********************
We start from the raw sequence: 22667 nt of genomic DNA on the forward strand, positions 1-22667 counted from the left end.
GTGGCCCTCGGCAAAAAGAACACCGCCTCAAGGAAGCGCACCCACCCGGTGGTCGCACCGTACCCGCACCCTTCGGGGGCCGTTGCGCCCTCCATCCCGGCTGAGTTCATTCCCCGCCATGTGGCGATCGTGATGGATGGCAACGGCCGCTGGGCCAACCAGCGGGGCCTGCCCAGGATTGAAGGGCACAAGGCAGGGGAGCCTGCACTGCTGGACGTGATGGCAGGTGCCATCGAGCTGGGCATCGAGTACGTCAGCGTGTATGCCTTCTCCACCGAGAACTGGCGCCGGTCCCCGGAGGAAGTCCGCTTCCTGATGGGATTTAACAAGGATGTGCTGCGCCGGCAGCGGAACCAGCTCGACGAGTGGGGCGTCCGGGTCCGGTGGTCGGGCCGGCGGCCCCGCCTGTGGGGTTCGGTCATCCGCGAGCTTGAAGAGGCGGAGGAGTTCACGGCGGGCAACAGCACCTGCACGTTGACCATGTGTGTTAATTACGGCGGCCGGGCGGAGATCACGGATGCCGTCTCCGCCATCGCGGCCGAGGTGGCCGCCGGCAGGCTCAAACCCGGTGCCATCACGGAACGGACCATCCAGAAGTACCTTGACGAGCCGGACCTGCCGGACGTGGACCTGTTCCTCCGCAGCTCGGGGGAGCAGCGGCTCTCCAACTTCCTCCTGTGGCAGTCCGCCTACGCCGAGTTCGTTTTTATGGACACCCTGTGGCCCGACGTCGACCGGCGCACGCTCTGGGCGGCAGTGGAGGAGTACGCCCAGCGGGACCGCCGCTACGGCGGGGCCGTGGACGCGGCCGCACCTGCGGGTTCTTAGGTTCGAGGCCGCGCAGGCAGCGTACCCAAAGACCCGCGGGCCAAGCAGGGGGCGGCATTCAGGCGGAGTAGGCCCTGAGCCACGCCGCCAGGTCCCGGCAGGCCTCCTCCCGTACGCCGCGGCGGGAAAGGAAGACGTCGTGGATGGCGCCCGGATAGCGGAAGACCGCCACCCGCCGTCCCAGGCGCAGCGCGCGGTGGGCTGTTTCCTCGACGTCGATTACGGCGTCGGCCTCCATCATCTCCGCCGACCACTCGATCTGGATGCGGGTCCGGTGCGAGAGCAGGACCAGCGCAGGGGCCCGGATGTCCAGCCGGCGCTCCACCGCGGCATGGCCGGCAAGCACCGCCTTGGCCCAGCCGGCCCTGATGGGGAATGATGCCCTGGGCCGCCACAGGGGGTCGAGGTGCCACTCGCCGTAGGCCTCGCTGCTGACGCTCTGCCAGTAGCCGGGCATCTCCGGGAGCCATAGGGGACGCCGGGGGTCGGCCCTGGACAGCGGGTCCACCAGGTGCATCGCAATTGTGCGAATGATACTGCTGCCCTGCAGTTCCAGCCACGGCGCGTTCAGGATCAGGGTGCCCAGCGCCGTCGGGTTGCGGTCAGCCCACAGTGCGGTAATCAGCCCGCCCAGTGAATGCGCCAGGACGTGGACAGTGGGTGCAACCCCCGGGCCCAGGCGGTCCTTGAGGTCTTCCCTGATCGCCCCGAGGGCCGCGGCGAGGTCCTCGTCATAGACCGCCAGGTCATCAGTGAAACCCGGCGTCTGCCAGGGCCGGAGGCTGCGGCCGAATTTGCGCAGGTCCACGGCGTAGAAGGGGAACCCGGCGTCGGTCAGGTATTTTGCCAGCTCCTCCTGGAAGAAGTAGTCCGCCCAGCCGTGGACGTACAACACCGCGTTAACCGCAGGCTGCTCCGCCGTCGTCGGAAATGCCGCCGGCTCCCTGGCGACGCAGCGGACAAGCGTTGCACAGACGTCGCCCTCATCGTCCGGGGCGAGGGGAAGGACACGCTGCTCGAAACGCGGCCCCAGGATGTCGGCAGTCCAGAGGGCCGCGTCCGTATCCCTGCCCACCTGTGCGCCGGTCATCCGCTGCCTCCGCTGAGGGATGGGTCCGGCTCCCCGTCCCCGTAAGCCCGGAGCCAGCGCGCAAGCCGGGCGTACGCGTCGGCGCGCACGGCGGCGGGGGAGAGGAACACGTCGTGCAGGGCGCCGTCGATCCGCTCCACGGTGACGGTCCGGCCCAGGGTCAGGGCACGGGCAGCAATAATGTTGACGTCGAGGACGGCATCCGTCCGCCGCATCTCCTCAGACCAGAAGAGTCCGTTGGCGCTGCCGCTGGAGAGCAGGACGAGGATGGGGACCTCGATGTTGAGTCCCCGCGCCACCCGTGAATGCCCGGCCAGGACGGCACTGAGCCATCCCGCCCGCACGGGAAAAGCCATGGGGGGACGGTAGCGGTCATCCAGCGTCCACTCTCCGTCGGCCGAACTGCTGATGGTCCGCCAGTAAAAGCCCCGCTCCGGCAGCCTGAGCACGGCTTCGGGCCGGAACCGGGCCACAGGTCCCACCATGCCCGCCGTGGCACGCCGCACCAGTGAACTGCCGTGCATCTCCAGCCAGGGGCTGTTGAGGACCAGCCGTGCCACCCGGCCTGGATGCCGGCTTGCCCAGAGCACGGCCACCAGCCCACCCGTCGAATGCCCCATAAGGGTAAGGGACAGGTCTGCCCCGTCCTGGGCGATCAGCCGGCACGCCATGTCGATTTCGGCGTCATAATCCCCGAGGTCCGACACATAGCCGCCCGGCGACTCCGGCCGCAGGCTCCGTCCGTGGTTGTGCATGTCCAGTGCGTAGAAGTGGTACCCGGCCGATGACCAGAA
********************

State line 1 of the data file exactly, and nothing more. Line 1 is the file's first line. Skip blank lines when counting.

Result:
We start from the raw sequence: 22667 nt of genomic DNA on the forward strand, positions 1-22667 counted from the left end.